Twirlie Hot Dogs to the Refueling Rescue

Endurance cyclists love long group rides. A full day of pedaling long distances, rotating pace lines, hill climbs, city-limit sprints and generally enjoying bike riding warms the hearts of cycling's endurance junkies.

Plenty of companies have spent hours of research to determine which foods and sports drinks are optimal for fueling the endurance athlete. While these fuels and fluids do a fine job, many athletes find they crave something different during a long group ride. They need and want a different taste sensation. How about a twirlie hot dog?

Perhaps only a few cyclists get a mid-ride crave for one of those convenience store hot dogs so named because they lay twirling on the warm grill. Others wander and scan convenience store aisles or search for a nearby burger outlet until something calls out to them.

I'm not going to try to convince you to change your twirlie hotdog or burger meal, mostly because I have my own long ride favorites and this is no time for personal confessions. Instead, I'd like to take a look at what kind of macronutrient breakdown is in certain convenient foods consumed by some of my local cyclists during a long ride. I suspect most of these items aren't confined by region and might apply to you too.

The Twirlie Dog

There is a wide variation in the nutritional content of hot dogs. Of course, if you select the giant dog versus a smaller version, you will drive your calories up.

For a generic 5-inch long, 7/8-inch diameter frankfurter and bun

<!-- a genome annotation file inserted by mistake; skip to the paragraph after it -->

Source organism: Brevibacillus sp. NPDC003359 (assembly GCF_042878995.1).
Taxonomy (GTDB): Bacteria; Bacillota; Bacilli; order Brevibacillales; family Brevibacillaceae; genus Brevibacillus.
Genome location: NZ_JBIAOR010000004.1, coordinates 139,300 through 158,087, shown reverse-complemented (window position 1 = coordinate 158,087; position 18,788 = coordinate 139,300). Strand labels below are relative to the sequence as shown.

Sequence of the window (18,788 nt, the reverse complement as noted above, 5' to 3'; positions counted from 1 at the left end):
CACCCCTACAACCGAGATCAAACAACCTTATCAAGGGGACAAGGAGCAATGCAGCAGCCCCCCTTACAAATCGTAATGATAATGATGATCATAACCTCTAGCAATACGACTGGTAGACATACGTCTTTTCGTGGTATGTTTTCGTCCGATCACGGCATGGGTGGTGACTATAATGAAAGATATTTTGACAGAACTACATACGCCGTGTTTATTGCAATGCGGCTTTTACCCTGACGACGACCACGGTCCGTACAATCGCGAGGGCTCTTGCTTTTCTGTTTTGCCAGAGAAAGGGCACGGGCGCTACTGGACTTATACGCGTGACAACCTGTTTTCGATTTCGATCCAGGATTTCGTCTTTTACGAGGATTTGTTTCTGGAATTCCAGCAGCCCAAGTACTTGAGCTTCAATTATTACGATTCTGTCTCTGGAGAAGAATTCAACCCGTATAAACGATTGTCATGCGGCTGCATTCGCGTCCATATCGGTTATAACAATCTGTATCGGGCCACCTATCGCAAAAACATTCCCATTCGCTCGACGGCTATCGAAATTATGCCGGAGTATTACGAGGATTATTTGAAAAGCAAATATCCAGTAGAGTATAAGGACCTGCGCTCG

Total calories: 308
  • Carbohydrate calories: 100 -- Percentage of total: 32%
  • Protein calories: 40 -- Percentage of total: 13%
  • Fat calories: 168 -- Percentage of total: 55%

Adding 12 ounces of regular soda to quench thirst, for caffeine and for more carbohydrate calories alters the numbers to:

Total calories: 448
  • Carbohydrate calories: 240 -- Percentage of total: 53%
  • Protein calories: 40 -- Percentage of total: 9%
  • Fat calories: 168 -- Percentage of total: 38%

Notice how adding a sugary drink improves the carbohydrate percentage.

The Burger

A Burger King regular burger

Total calories: 272
  • Carbohydrate calories: 112 -- Percentage of total: 41%
  • Protein calories: 60 -- Percentage of total: 22%
  • Fat calories: 99 -- Percentage of total: 37%

Add 12 ounces of regular soda and the numbers are:

Total calories: 412
  • Carbohydrate calories: 252 -- Percentage of total: 61%
  • Protein calories: 60 -- Percentage of total: 15%
  • Fat calories: 99 -- Percentage of total: 24%

While you could have stopped with the burger and drink, an uncontrollable urge makes you request a small order of fries. Add fries to a burger and soda and now the meal totals:

Total calories: 641
  • Carbohydrate calories: 368 Percentage of total: 57%
  • Protein calories: 74 Percentage of total: 12%
  • Fat calories: 198 Percentage of total: 31%

As expected, adding fries increases the fat percentage of the meal.

The Pie

On one of my rides, a cyclist thought a fruit pie would be a good choice, assuming it is high in carbohydrate content. When I investigated the details, I was surprised.

A McDonald's Apple Pie

Total calories: 260
  • Carbohydrate calories: 120 -- Percentage of total: 46%
  • Protein calories: 5 -- Percentage of total: 2%
  • Fat calories: 135 -- Percentage of total: 52%
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